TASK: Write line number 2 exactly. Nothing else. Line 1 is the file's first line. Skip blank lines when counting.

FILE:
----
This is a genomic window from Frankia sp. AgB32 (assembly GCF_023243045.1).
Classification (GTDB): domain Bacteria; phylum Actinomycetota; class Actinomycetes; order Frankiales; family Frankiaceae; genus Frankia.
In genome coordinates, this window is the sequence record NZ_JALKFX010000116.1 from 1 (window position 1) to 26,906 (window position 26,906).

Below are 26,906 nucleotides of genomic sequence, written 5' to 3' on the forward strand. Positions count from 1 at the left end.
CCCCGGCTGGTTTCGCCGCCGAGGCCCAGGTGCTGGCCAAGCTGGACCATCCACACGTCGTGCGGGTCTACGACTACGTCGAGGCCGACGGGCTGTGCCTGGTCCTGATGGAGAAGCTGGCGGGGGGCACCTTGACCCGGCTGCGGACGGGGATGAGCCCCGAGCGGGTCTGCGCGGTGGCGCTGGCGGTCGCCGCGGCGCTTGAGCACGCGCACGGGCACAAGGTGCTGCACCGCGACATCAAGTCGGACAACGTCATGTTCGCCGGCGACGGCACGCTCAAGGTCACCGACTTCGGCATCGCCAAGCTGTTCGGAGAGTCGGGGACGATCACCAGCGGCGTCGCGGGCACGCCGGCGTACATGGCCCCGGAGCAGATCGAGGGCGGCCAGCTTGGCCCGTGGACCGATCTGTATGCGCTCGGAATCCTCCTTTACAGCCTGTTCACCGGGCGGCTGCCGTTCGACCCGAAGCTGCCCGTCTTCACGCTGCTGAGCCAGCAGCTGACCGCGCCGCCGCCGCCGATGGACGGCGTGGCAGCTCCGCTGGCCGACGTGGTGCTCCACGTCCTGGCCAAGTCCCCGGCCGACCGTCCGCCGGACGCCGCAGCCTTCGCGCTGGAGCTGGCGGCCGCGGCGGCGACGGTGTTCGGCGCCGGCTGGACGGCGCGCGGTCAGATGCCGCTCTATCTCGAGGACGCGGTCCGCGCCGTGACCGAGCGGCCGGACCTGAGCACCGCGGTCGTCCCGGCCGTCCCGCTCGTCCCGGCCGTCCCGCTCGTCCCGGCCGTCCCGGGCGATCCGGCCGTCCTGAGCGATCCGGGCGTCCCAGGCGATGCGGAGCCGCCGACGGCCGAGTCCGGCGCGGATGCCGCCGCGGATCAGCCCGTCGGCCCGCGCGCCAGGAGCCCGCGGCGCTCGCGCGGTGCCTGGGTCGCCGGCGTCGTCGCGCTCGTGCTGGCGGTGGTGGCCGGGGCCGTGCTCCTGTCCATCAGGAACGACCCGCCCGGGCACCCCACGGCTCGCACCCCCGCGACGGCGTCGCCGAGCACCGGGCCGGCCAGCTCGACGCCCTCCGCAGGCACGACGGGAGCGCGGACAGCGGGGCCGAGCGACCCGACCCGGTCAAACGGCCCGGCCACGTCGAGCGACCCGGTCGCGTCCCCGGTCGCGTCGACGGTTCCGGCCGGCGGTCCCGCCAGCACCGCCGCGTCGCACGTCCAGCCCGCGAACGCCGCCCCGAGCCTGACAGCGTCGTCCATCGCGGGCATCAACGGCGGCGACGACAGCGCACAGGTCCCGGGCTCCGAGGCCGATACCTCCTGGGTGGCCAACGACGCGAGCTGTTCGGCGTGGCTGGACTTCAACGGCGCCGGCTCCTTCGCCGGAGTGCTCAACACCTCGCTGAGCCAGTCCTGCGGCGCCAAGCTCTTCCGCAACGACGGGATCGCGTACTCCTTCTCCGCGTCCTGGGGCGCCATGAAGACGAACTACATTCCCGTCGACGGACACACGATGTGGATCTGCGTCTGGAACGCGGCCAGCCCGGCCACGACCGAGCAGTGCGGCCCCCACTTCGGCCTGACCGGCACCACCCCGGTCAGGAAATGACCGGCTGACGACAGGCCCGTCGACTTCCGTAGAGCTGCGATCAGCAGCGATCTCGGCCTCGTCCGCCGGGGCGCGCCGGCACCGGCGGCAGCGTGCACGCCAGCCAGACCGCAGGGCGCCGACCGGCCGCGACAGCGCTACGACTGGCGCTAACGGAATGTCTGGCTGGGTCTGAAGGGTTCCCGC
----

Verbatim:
Classification (GTDB): domain Bacteria; phylum Actinomycetota; class Actinomycetes; order Frankiales; family Frankiaceae; genus Frankia.